It’s very strange that widespread high-speed internet access would coincide with increasing urbanization.

After all, one of the major utilities of this kind of communication tech is that geography becomes much less important: why bother moving to be closer to people who you’re mostly going to talk to on twitter anyway? One would, naively, think that we would end up with (within any given locality) greater ideological diversity: today, someone in a rural area surrounded by conventional republicans can discover fringe political ideas like accelerationism and adopt them — something that really couldn’t have happened in the 1980s. Why doesn’t this happen?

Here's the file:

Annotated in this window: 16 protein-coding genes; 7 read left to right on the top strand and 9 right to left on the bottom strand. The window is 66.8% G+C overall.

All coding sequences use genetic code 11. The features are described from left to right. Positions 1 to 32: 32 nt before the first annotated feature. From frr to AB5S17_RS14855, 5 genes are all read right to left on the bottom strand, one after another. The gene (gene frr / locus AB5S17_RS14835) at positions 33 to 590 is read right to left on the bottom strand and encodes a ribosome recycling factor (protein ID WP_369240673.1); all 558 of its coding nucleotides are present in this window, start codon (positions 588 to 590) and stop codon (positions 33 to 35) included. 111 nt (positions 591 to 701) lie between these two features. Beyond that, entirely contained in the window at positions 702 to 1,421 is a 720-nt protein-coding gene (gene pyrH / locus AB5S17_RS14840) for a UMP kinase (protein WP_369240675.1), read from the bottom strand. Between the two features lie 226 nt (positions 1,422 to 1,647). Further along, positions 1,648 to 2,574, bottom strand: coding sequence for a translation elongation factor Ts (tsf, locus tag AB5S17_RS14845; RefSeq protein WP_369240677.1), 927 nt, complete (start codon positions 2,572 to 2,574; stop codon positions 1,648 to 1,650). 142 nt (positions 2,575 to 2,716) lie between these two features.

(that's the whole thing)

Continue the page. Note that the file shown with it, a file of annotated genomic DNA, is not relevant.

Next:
Perhaps it does happen, but confirmation bias leads us to both ideological and physical self-segregation? People who discover fringe leftist ideas will migrate to blue areas where those physically nearby are more open to these ideas, while people who adopt fringe rightist ideas will move to red areas. (This also explains blue oasis areas surrounded by red, like Atlanta Georgia and Austin Texas, both of which have become abnormally influential as cultural centers.)

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Resident hypertext crank. Author of Big and Small Computing: Trajectories for the Future of Software.

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